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Are Genes to Blame for Cavity-causing Bacteria?

By Carl Engelking
Sep 13, 2017 4:00 PMOct 15, 2019 6:23 PM
This is NOT a scientifically accurate illustration of oral bacteria. (Credit: Shutterstock)
This is NOT a scientifically accurate illustration of oral bacteria. (Credit: Shutterstock)


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Were you born to have bad teeth, or did you break them?

When it comes to allocating blame for tooth decay, one of the most common chronic childhood diseases worldwide, experts point fingers at both genes and dental hygiene as causes. Excessive sugar consumption and acid buildup in the mouth have long been linked with cavities, but there are clearly other factors in play.

That the casualty waters are still muddy is evident when diligent brushers and flossers get cavities, while there are those who suck down sodas and never floss somehow sport impeccable smiles.

So scientists are working to pin down all the underlying causes of cavities, and the microbial communities living in your mouth are one of those understudied wildcards. In a paper published Wednesday in the journal Cell Host & Microbe, researchers examined the role genes, the environment and an individual’s oral microbiome play in determining someone’s fate in the dentist’s chair.

Oral Communities

To examine the interplay of all these variables, scientists turned to identical and fraternal twins. Identical twins, you’ll remember, grow from one sperm and one zygote that splits and forms two embryos—they’re genetically identical. Fraternal twins form from two different eggs, fertilized by two sperm; thus, they are genetically different. Researchers commonly turn to identical and fraternal twins to study the role genes play in the development of a trait or disease.

THIS is a real image of S. mutans, a bacteria long associated with cavities. (Credit: Wikimedia Commons)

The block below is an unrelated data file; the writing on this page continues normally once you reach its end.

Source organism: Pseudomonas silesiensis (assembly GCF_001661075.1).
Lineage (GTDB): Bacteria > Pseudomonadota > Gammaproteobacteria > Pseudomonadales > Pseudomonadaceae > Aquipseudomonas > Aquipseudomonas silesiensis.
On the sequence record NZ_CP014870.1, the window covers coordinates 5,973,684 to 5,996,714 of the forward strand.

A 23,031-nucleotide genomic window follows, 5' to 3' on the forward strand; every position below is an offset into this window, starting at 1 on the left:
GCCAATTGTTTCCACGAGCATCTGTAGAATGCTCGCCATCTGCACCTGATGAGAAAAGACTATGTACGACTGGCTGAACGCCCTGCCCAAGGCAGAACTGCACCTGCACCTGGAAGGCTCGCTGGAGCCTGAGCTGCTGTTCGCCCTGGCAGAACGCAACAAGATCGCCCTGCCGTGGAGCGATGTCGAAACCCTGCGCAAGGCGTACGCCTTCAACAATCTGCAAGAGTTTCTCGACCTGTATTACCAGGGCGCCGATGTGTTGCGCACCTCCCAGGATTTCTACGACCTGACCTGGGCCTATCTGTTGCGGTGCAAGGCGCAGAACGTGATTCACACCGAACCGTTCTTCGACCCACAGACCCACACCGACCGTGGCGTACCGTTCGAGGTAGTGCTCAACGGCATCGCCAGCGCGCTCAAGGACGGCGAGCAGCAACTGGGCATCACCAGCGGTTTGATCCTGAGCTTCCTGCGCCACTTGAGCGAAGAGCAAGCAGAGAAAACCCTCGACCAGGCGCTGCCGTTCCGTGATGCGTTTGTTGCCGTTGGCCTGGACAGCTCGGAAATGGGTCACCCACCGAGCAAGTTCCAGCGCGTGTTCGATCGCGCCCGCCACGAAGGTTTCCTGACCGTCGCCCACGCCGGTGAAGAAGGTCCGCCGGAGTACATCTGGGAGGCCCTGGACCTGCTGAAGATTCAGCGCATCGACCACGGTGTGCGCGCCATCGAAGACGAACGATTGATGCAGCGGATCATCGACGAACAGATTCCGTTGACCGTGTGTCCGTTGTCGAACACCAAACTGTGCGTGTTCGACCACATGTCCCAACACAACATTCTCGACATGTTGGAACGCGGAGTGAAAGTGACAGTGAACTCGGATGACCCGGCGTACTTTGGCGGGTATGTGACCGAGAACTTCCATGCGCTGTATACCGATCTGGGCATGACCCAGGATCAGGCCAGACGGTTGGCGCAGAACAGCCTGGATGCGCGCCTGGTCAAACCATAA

Researchers in this study swabbed the mouths of 485 pairs of twins (205 identical twin pairs) between the ages of 5 and 11. They relied on children in the study because young siblings likely encountered the same diet and environment, which added another level of variable control.

They found that genes did, indeed, influence the composition of the oral microbiome—identical twins had microbiomes that were more similar than fraternal twins. However, the species of bacteria that were linked to heritability—the degree a trait is due to genetic variation—weren’t associated with the onset of cavities. Further, as kids age, the microbes they inherit from mom and dad decrease, while microbes introduced through the environment increase.

And, here’s the crux of the study: Researchers found no evidence that bacteria associated with the onset of cavities were driven by genetic factors. Rather, bacteria associated with cavities, like Streptococcus mutans, were in higher abundance in the mouths of kids who consumed more sugar, and vice versa. In other words, external factors tend to have an outsize role shaping the oral microbiome for the worse.

One Piece of the Puzzle

The big takeaway here is that researchers can now further target the species of bacteria that are associated with poor oral health. Ultimately, it might be possible to determine someone’s susceptibility to cavities by examining the mouth microbiome. Insights like this could do more than keep us out of the dentists’ office, because oral health can also influence the onset of disease in the rest of the body.

The oral microbiome is just one of many factors that can make or break a dentist’s visit. The strength of tooth enamel is a big one, and people with softer enamel could be more prone to cavities. The immune system and saliva composition can influence the populations of microorganisms that can cause cavities or other infections. Even the shape of teeth can cause plaque to stick around in hard-to-reach corners. These are all genetic factors that you probably can’t do much about. One study even found that a gene associated with a taste for cilantro might influence cavity formation. How? It’s not really clear, but people with higher “taste ability” consume more foods that aren’t laden with sugar. Scientists are still examining this link.

However, eating snacks, smoking, poor oral hygiene, and even snoring are all self-inflicted oral wounds—can’t blame mom and dad here.

Still, consuming acidic and sugary beverages and snacks are probably the biggest no-no’s when it comes to maintaining healthy mouth, whether your blessed with stellar genes or not.

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